Feline Lymphoma: Causes, Symptoms and Treatment
Feline lymphoma is a cancer in cat's that causes cancerous tumors in their lymph nodes, bone marrow, liver, spleen, gastrointestinal tract, skin and eyes.It is the most common type of tumor diagnosed in cats.
The disease is divided into four different classifications, which are based on the location of the tumor. The classifications are mediastinal, gastrointestinal, multicentric and miscellaneous.
Mediastinal tumors affect the areas in the front of the heart, Gastrointestinal tumors affect the stomach, small intestine and large intestine, Multicentric means that the tumors are in multiple locations and can include the lymph nodes in the back of the legs, under the jaw or internal organs, meanwhile miscellaneous form of lymphoma includes the skin, nose, kidneys, central nervous system.
The causes of feline lymphoma is not completely understood by the medical community. Some cats develop lymphoma without any signs of a preexisting condition that could contribute to the disease, meanwhile other cats show signs of lymphoma after contracting either feline leukemia virus or feline immunodeficiency virus, however these two viruses are not always a factor.
Kittens and younger cats are much more likely to get lymphoma as a result of an FeLV infection, meanwhile senior cats tend to have lymphoma without the presence of FeLV.
Symptoms of lymphoma in cats can be similar to those of other cat health problems, which is why is it so important to visit the veterinarian at the first sign of symptoms. Symptoms of lymphoma in cats can include;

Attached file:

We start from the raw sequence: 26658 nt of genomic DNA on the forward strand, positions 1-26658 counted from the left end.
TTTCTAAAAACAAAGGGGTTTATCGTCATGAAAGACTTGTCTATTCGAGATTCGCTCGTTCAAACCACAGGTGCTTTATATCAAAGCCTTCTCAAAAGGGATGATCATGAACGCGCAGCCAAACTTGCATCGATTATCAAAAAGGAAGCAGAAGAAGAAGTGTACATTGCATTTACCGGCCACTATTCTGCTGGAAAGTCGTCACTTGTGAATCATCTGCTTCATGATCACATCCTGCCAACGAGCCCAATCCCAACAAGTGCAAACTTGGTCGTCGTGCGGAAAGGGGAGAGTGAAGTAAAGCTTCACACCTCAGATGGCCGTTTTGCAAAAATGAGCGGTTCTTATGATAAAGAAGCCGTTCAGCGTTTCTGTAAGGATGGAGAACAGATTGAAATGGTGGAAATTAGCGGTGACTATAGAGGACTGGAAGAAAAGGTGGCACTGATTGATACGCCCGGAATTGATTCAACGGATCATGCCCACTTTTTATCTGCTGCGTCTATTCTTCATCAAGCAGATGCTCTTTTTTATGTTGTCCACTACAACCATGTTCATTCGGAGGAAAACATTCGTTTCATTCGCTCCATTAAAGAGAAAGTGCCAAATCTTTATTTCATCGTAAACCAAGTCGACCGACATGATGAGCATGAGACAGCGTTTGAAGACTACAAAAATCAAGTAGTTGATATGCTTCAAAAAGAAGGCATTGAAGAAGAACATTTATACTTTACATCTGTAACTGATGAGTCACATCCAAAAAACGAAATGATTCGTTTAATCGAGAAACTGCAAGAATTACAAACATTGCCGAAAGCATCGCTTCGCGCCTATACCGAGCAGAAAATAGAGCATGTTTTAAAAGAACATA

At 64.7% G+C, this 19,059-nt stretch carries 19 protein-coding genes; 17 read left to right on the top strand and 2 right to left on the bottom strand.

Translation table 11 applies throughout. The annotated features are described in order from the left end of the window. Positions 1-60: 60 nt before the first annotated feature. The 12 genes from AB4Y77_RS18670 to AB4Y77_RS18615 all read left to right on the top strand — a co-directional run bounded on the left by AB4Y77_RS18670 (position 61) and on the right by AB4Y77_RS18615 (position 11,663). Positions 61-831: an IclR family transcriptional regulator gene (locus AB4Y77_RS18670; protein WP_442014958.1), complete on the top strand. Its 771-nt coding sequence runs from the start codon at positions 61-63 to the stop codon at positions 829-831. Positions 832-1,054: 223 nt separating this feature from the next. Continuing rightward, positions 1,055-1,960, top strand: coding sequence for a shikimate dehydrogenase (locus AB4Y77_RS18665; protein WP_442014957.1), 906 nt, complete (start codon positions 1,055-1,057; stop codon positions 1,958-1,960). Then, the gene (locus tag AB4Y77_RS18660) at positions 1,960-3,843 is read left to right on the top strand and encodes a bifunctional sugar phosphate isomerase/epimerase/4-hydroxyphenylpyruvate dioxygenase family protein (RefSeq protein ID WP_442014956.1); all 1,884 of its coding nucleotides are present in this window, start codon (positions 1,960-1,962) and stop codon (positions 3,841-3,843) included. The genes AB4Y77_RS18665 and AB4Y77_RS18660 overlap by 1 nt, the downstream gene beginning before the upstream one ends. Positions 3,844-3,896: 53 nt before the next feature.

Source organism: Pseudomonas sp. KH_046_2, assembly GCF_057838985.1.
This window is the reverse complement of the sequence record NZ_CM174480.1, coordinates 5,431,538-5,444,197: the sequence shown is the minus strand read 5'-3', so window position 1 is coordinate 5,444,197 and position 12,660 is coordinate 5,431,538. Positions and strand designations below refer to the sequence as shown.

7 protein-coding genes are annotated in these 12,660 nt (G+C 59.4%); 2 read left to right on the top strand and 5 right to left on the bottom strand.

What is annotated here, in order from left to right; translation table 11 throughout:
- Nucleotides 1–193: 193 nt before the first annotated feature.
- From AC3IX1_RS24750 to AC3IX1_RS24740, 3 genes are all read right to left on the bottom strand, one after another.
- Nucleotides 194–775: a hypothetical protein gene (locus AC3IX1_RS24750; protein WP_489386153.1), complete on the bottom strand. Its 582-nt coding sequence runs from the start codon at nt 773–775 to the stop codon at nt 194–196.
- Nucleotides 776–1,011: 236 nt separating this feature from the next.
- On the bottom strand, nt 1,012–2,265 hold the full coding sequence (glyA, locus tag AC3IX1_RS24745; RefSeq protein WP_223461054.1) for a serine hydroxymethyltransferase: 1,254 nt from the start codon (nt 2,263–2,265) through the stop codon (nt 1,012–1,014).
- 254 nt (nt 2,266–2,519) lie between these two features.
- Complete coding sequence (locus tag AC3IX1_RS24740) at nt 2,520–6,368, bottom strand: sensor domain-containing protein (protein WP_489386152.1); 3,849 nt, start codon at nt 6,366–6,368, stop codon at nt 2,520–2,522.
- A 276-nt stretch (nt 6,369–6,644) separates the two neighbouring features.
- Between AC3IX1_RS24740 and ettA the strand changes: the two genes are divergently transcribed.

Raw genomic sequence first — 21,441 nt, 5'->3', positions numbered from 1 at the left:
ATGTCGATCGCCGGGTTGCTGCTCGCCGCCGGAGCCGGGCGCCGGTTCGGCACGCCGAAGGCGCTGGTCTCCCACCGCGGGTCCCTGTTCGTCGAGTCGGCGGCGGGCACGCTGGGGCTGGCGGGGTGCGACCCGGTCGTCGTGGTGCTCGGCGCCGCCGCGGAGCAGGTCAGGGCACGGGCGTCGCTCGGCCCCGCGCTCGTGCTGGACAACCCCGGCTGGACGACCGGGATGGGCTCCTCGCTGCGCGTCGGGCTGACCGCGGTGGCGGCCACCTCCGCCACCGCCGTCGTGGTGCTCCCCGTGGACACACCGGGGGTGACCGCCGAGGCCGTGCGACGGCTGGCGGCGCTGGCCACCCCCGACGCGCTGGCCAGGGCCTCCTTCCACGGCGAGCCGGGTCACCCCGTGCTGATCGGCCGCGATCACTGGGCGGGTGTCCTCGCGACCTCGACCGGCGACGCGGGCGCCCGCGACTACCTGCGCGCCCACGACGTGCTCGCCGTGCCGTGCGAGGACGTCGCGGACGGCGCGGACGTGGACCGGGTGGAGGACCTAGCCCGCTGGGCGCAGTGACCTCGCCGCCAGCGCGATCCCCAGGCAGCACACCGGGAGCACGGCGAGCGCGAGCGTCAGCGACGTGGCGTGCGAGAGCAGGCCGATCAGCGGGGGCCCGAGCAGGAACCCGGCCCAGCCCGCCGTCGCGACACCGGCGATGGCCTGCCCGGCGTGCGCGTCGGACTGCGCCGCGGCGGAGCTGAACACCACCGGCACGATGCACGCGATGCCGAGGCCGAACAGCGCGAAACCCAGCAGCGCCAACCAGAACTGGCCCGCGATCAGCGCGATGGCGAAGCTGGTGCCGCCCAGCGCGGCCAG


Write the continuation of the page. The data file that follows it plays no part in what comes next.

- loss of appetite
- weight loss
- dry rough hair coat
- vomiting and diarrhea
- pale gums
- increase in water intake
- increased in urination
Depending on the location of the tumor or tumors, it can cause several medical problems such as; discharge from the nose, facial swelling, blockage of the intestines and respiratory distress. Being an observant cat owner and noticing these signs in the early stages can help to reduce the negative impact of this disease on your cat.
Although Feline lymphoma is not curable, once diagnosed it can be treated, especially if the cat is taken to the vet at the first sign of symptoms. Diagnosing the disease requires the skill and aid of a veterinarian, your vet will need to perform and analyze tissue samples, blood tests, x-rays and ultrasounds. Other tests may be required depending on the suspected location of the tumors.
Examination of the gastrointestinal track or biopsies of areas such as bone marrow and nose may also be required. The vet will also test for FeLV and FIV. Once the veterinarian rules out inflammatory bowel disease, which presents similar symptoms to feline lymphoma, or any other health problem treatment can begin.
The only course of treatment for lymphoma is chemotherapy and medications. The chemotherapy is administered through an IV, and your vet will monitor your cat's white blood cell count.
Frequent vet visits and tests at the veterinarian's office will all be an important part of treating the disease. During treatment your cat will likely lose their whiskers and 5% of cats experience a bit of diarrhea and vomiting, however most cats do well during chemotherapy and experience relief from the symptoms they were having prior to treatment.
Cats that have a consistent implemented treatment of chemotherapy and medication may live two years or more with the disease,however most cats die within four to six weeks without chemotherapy treatment.
How To Reduce Your Cat's Chances Of Getting The Disease
Since doctors currently do not have a specific cause of feline lymphoma, there are no guaranteed ways to prevent the disease, however because of the close connection to feline lymphoma and both FeLV and FIV, it is recommended that if your cat is an outdoor cat, goes into boarding, or comes in contact with other cats that do not reside in your home that your make sure that your cat is regularly vaccinated with the FeLV vaccine.
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